Berlin court rules in favor of hijab-wearing teacher


A Muslim woman with Hijab in front of the Brandenburg gate the most recognized landmark of Berlin, Germany. The Muslim Times has the best collection promoting Hijab and modest dressing

Source: DW

Berlin’s Labor Court has ruled that the city violated a teacher’s rights by denying her a job. The woman had been told that she could not wear her headscarf while working because of an ideological neutrality law.

Berlin may not deny candidates for teaching positions at public schools because they wear a Muslim headscarf, a court ruled on Thursday. The decision came after a woman was told she could not teach at an elementary school because her hijab violated the state of Berlin’s neutrality law.

The defendant, who had worked in Berlin as an Islamic religious studies teacher for several years, had appealed a January 2015 decision in favor of the state government. Now, she has been awarded two months salary and part of her legal costs as restitution from the government.

“We are very satisfied and relieved,” said her attorney, Maryam Hashemi.

The court ruled that it was within the school’s purview to grant the defendant an exception to the neutrality law on the grounds of religious freedom. By simply dismissing her candidacy because of the hijab, the court said, the school had broken anti-discrimination statutes. Berlin would have had to prove that wearing a headscarf constituted a “concrete threat to peace at the school,” which it was unable to do.

The state argued that it had tried to come to an agreement with the applicant, suggesting that she wear a wig instead because it was “ideologically neutral.” The defendant’s lawyer scoffed at the suggestion, saying that “for religious reasons,” wearing a wig was out of the question.

Germany’s top court has already ruled twice that all-out bans on Muslim headscarves in the public sector are unconstitutional. Germany has eschewed decisions made by neighbors like France and the Netherlands in cracking down on the wearing of Islamic religious garb such as the burka.

Categories: Europe, Germany, Hijab, The Muslim Times

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1 reply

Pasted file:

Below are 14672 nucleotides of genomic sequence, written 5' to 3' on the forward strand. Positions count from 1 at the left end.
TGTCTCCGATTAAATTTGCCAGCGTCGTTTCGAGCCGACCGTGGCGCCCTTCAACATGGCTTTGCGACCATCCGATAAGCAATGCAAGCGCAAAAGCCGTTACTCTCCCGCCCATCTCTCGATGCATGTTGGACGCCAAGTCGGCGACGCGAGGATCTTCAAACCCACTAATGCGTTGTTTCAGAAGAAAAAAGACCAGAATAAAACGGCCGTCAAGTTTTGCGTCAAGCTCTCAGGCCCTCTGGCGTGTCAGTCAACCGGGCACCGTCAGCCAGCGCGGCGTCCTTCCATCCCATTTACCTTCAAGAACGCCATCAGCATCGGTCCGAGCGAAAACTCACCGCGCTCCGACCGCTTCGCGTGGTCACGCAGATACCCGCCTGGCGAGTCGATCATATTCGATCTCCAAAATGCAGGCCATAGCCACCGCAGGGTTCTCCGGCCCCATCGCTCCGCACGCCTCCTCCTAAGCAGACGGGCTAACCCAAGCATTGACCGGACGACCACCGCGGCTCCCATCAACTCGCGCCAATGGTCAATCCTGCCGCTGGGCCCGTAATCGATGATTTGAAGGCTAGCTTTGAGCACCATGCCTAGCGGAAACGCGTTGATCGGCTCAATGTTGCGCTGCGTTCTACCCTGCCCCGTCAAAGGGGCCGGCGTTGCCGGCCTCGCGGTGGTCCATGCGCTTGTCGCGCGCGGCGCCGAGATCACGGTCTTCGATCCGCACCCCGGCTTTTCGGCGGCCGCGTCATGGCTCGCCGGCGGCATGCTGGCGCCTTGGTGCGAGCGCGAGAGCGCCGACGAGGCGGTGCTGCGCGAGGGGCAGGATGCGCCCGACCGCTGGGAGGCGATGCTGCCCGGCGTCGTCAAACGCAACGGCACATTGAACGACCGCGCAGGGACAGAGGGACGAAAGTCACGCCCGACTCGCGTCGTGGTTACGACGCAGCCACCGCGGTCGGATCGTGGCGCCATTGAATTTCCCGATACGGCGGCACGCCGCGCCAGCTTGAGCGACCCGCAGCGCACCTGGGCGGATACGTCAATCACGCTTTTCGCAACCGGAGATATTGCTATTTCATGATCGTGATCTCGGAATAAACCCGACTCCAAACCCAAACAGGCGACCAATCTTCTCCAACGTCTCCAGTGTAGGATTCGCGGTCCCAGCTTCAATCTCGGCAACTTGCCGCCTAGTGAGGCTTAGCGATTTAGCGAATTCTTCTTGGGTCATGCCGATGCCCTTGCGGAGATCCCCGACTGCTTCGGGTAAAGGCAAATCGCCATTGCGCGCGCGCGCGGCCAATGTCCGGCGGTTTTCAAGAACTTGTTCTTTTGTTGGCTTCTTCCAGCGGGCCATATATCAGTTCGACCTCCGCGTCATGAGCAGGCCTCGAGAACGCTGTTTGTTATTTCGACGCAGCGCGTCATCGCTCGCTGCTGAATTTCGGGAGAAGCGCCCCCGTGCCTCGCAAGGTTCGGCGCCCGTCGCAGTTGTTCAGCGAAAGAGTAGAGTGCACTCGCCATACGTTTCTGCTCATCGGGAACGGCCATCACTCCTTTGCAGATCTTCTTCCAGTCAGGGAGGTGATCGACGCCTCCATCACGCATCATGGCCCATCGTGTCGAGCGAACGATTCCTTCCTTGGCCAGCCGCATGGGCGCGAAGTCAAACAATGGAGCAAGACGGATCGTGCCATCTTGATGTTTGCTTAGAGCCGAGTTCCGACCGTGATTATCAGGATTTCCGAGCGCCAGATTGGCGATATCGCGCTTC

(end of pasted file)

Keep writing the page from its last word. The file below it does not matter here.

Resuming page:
1. How can a headband and long skirt be described as ‘too religious’? Ridiculous. I see nothing wrong with wearing a headscarf, and find the French outlawing of them unfair and unnecessary. But there are other religions and sects that insist on a certain dress code for their followers, most orders of Christian nuns for example, are also covered from head to toe. Girl dressing modestly is seen as a religious symbol, yet girls in short skirts hitched up revealing their knickers is perfectly acceptable and not an insult to Christianity and therefore also a religious issue? It’s funny how democracy is linked to freedom when it seems to be taking people’s freedom away, the freedom to choose.You shouldn’t be able to order a woman to go around wrapped up from head to toe, but you shouldn’t be able to order her to go around half naked either. What is wrong with a girl wearing a long skirt.

    According to a Japanese revert, “the hijab reminds people who see it that God exists, and it serves as a constant reminder to me that I should conduct myself as a Muslim. Just as police officers are more professionally aware while in uniform, so I had a stronger sense of being a Muslim wearing my hijab”. ‘Revert’ not ‘convert’ coz every human were born into Islam but the environment changes one faith. Wearing the hijab soon became spontaneous, albeit purely voluntary. No human being could force me to wear it; if they had, perhaps I would have rebelled and rejected it. However, the first Islamic book I read used very moderate language in this respect, saying that “Allah recommends it (the hijab) strongly” and since Islam (as the word itself indicates) means we are to obey Allah’s will I accomplished my Islamic duties willingly and without difficulty, Alhamdulillah.

    The hijab reminds people who see it that God exists, and it serves as a constant reminder to me that I should conduct myself as a Muslim. Just as police officers are more professionally aware while in uniform, so I had a stronger sense of being a Muslim wearing my hijab. My hijab made me happy; it was both a sign of my obedience to Allah and a manifestation of my faith. I did not need to
    utter beliefs, the hijab stated them clearly for all to see, especially fellow Muslims, and thus it helped to strengthen the bonds of sisterhood in Islam.

    Muslims are accused of being over-sensitive about the human body but the degree of sexual harassment which occurs these days justifies modest dress. Just as a short skirt can send the signal that the wearer is available to men, so the hijab signals, loud and clear: I am forbidden for you.

    Practising Muslims, whether those born in Muslim families or those reverted to Islam, choose Islam rather than the illusory freedom of secular life. If it oppresses women, why are so many well-educated young women in Europe, America, Japan, Australia, indeed all over the world, abandoning liberty and independence and embracing Islam?

    A person blinded by prejudice may not see it, but a woman in hijab is as brightly beautiful as an angel, full of self-confidence, serenity, and dignity.

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